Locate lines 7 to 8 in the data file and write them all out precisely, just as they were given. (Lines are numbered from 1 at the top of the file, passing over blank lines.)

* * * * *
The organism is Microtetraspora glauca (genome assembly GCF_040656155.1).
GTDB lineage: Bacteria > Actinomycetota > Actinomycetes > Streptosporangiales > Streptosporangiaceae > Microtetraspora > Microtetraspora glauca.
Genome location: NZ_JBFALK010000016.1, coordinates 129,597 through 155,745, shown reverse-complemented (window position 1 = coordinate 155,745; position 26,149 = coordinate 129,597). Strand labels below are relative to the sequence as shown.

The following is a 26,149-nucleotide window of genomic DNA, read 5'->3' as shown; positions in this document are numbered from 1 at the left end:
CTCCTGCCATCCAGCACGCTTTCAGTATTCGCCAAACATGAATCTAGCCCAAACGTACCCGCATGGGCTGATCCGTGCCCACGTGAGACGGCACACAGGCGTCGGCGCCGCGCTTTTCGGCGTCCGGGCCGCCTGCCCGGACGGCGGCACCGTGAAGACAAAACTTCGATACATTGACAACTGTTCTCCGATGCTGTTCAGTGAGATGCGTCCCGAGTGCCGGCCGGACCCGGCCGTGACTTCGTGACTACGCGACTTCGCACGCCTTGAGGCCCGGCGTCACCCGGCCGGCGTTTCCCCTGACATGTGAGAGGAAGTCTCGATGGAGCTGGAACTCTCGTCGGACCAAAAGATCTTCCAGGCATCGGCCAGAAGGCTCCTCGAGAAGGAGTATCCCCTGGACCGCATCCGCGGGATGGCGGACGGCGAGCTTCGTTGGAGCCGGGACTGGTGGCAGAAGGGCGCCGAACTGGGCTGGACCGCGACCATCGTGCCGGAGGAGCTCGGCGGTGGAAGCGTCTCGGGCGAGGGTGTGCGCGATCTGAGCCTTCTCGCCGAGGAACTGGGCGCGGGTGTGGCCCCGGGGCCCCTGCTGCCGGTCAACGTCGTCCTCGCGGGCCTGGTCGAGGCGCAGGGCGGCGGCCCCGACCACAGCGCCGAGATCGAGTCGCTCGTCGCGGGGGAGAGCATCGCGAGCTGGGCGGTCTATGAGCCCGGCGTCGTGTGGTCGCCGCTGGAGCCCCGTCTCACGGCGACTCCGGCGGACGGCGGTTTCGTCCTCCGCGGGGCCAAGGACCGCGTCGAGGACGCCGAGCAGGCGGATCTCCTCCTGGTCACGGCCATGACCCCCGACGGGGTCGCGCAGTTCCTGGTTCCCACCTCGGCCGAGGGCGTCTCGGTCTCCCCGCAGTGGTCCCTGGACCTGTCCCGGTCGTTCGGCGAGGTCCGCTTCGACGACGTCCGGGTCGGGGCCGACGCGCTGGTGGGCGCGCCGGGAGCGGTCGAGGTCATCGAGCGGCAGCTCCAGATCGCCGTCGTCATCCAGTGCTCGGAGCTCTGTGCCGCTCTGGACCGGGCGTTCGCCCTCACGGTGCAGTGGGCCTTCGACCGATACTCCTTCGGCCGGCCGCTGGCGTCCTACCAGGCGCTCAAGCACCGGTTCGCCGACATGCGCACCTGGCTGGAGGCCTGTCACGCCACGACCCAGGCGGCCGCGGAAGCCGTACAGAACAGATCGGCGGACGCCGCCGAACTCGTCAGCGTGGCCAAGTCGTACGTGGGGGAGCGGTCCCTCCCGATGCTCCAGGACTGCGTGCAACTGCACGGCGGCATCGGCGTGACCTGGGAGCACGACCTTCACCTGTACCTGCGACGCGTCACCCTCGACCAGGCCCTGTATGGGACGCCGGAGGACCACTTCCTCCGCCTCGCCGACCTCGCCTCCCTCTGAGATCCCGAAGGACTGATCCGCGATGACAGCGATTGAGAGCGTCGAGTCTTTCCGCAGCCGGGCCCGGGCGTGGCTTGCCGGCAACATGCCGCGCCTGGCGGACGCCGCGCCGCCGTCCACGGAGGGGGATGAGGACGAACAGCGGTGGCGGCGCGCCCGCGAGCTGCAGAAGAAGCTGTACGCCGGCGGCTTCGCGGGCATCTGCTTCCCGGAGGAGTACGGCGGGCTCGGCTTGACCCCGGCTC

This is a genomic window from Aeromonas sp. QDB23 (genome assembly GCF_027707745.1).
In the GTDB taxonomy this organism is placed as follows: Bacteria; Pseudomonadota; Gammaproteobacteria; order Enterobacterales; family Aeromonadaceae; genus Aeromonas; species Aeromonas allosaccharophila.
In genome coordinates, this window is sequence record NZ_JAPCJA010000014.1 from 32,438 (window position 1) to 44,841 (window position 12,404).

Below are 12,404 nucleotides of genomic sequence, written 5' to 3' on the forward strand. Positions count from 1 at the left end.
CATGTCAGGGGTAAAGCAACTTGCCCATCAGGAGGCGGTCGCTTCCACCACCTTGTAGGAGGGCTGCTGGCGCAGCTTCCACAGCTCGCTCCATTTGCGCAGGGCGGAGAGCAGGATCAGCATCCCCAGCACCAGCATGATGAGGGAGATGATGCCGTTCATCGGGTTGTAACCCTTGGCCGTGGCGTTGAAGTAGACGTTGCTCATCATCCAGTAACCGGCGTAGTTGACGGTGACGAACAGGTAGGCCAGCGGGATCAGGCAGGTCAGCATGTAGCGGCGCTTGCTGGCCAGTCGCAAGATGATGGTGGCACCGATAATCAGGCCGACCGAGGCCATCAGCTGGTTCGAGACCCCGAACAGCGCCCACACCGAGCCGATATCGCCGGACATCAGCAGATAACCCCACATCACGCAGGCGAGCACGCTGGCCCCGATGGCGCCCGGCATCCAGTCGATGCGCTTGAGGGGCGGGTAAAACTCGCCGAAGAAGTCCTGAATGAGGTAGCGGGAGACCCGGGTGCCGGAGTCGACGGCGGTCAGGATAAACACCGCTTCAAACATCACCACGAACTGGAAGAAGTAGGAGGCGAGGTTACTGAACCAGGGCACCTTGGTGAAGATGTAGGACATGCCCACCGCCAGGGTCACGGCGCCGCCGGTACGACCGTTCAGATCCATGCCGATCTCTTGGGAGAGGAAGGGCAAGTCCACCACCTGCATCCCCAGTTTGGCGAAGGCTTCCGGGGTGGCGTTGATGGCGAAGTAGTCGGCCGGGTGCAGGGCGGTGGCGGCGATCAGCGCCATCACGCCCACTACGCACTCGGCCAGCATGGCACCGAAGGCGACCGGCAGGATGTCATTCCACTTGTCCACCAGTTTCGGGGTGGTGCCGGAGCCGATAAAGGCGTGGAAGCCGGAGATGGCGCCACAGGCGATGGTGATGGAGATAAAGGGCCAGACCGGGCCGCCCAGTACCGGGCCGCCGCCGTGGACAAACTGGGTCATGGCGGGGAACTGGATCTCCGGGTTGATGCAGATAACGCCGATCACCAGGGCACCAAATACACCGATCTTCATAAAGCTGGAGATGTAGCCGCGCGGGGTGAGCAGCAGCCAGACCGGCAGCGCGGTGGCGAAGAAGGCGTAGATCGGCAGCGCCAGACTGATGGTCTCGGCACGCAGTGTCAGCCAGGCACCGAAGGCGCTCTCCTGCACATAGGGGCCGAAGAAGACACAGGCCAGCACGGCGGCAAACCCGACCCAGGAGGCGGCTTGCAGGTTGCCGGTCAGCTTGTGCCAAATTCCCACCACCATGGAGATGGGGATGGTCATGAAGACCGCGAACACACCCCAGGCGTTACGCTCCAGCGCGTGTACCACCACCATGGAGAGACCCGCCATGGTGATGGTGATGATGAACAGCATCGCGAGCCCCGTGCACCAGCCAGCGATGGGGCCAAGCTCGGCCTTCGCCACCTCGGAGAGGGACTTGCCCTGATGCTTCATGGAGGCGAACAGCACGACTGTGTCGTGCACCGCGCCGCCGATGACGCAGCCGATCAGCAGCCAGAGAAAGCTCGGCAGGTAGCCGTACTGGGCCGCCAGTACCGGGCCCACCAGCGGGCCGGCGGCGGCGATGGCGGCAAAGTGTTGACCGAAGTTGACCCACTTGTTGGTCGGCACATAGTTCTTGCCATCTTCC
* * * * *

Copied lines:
In the GTDB taxonomy this organism is placed as follows: Bacteria; Pseudomonadota; Gammaproteobacteria; order Enterobacterales; family Aeromonadaceae; genus Aeromonas; species Aeromonas allosaccharophila.
In genome coordinates, this window is sequence record NZ_JAPCJA010000014.1 from 32,438 (window position 1) to 44,841 (window position 12,404).